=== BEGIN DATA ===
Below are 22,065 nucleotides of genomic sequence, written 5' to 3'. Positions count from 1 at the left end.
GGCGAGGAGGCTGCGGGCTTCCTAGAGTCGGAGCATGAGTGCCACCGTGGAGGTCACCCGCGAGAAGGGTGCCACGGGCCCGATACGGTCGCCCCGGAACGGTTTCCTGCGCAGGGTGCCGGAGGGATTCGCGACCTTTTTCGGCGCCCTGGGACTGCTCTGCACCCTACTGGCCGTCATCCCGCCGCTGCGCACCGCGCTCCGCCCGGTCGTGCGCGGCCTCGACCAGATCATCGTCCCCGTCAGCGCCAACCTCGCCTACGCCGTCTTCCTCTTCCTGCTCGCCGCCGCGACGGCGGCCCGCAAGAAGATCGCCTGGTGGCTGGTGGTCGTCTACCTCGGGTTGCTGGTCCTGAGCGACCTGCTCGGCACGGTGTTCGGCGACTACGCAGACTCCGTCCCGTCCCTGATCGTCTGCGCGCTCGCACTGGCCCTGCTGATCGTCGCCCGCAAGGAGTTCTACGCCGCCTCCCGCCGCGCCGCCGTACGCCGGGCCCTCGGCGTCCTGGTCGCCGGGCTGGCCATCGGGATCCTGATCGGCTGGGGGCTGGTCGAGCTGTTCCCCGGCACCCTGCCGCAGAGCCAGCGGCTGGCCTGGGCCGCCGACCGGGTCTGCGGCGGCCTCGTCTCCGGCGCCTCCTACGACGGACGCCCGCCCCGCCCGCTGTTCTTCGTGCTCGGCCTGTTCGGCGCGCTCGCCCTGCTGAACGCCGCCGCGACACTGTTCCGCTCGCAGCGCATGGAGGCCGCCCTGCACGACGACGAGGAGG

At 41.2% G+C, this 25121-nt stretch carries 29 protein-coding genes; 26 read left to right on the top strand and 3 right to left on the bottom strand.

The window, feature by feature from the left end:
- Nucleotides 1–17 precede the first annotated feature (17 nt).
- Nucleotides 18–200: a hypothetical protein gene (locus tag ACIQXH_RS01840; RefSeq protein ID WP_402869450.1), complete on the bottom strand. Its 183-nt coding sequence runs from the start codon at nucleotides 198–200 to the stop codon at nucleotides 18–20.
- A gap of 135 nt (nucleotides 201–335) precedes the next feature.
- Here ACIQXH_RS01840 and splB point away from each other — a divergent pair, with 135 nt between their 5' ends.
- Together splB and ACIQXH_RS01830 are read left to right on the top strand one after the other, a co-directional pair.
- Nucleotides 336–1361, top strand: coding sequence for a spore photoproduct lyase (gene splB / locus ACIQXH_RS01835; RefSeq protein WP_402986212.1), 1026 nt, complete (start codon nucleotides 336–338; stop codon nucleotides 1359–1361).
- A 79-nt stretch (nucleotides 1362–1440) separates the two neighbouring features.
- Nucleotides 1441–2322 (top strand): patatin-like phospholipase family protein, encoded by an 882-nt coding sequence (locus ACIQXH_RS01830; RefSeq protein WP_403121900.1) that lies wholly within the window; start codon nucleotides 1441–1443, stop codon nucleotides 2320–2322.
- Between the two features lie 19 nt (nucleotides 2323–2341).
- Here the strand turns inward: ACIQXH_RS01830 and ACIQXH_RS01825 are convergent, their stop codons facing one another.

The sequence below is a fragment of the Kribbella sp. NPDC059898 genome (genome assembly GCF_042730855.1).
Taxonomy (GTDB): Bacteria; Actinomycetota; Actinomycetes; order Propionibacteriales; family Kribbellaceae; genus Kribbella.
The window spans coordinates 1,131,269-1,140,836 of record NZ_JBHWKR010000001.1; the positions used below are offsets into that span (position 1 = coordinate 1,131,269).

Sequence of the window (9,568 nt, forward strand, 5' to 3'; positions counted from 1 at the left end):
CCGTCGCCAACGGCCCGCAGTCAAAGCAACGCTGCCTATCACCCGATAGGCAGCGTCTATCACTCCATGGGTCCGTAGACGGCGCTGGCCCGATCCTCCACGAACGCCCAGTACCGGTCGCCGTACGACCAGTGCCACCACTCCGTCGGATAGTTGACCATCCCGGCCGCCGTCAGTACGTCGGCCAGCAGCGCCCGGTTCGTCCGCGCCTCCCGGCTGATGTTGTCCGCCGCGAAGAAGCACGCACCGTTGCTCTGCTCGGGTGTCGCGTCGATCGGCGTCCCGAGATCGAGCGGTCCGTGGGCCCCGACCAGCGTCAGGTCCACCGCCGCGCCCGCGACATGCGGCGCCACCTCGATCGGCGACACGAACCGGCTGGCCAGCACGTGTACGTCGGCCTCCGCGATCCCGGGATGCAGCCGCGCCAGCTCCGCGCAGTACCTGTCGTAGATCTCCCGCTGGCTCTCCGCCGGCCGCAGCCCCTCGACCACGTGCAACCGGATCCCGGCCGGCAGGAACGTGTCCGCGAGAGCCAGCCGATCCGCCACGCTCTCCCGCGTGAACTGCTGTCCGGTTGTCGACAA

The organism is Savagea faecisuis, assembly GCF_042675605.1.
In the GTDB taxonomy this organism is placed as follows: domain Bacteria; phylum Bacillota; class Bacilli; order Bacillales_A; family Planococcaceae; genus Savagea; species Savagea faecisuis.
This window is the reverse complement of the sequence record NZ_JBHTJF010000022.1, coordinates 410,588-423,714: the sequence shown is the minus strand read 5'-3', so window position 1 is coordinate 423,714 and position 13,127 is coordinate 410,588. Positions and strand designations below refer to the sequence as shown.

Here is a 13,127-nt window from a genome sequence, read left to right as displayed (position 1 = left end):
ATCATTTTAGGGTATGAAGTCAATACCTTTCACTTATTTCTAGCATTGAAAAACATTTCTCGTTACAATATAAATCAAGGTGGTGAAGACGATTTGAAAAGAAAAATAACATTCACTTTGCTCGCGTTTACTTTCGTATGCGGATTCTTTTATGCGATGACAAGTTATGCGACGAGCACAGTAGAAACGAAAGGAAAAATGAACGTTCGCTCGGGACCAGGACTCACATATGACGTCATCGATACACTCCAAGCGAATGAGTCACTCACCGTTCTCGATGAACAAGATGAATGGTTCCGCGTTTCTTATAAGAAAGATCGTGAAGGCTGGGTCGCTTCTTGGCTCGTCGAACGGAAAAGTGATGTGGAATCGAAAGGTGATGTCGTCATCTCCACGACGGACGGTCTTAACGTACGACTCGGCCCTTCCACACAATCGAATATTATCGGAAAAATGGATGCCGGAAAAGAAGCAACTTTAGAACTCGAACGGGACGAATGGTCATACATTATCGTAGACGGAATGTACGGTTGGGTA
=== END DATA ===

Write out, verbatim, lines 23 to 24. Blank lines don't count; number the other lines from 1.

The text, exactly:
Here is a 13,127-nt window from a genome sequence, read left to right as displayed (position 1 = left end):
ATCATTTTAGGGTATGAAGTCAATACCTTTCACTTATTTCTAGCATTGAAAAACATTTCTCGTTACAATATAAATCAAGGTGGTGAAGACGATTTGAAAAGAAAAATAACATTCACTTTGCTCGCGTTTACTTTCGTATGCGGATTCTTTTATGCGATGACAAGTTATGCGACGAGCACAGTAGAAACGAAAGGAAAAATGAACGTTCGCTCGGGACCAGGACTCACATATGACGTCATCGATACACTCCAAGCGAATGAGTCACTCACCGTTCTCGATGAACAAGATGAATGGTTCCGCGTTTCTTATAAGAAAGATCGTGAAGGCTGGGTCGCTTCTTGGCTCGTCGAACGGAAAAGTGATGTGGAATCGAAAGGTGATGTCGTCATCTCCACGACGGACGGTCTTAACGTACGACTCGGCCCTTCCACACAATCGAATATTATCGGAAAAATGGATGCCGGAAAAGAAGCAACTTTAGAACTCGAACGGGACGAATGGTCATACATTATCGTAGACGGAATGTACGGTTGGGTA